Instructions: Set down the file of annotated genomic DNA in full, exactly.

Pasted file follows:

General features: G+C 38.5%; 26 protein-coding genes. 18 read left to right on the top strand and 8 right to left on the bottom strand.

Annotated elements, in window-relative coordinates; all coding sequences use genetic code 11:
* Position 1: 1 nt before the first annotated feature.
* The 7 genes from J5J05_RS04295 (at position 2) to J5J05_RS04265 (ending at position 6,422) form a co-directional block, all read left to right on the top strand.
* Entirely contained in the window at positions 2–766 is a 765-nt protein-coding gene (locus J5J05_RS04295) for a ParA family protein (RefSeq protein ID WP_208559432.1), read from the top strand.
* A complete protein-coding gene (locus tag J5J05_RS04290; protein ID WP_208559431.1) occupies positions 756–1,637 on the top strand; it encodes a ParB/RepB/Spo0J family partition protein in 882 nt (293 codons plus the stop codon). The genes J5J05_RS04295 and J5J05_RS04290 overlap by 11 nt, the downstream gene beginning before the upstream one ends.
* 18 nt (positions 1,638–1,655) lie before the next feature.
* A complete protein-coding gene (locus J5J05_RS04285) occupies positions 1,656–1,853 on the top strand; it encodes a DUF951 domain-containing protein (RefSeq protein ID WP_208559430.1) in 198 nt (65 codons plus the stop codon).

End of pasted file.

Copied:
General features: G+C 38.5%; 26 protein-coding genes. 18 read left to right on the top strand and 8 right to left on the bottom strand.

Annotated elements, in window-relative coordinates; all coding sequences use genetic code 11:
* Position 1: 1 nt before the first annotated feature.
* The 7 genes from J5J05_RS04295 (at position 2) to J5J05_RS04265 (ending at position 6,422) form a co-directional block, all read left to right on the top strand.
* Entirely contained in the window at positions 2–766 is a 765-nt protein-coding gene (locus J5J05_RS04295) for a ParA family protein (RefSeq protein ID WP_208559432.1), read from the top strand.
* A complete protein-coding gene (locus tag J5J05_RS04290; protein ID WP_208559431.1) occupies positions 756–1,637 on the top strand; it encodes a ParB/RepB/Spo0J family partition protein in 882 nt (293 codons plus the stop codon). The genes J5J05_RS04295 and J5J05_RS04290 overlap by 11 nt, the downstream gene beginning before the upstream one ends.
* 18 nt (positions 1,638–1,655) lie before the next feature.
* A complete protein-coding gene (locus J5J05_RS04285) occupies positions 1,656–1,853 on the top strand; it encodes a DUF951 domain-containing protein (RefSeq protein ID WP_208559430.1) in 198 nt (65 codons plus the stop codon).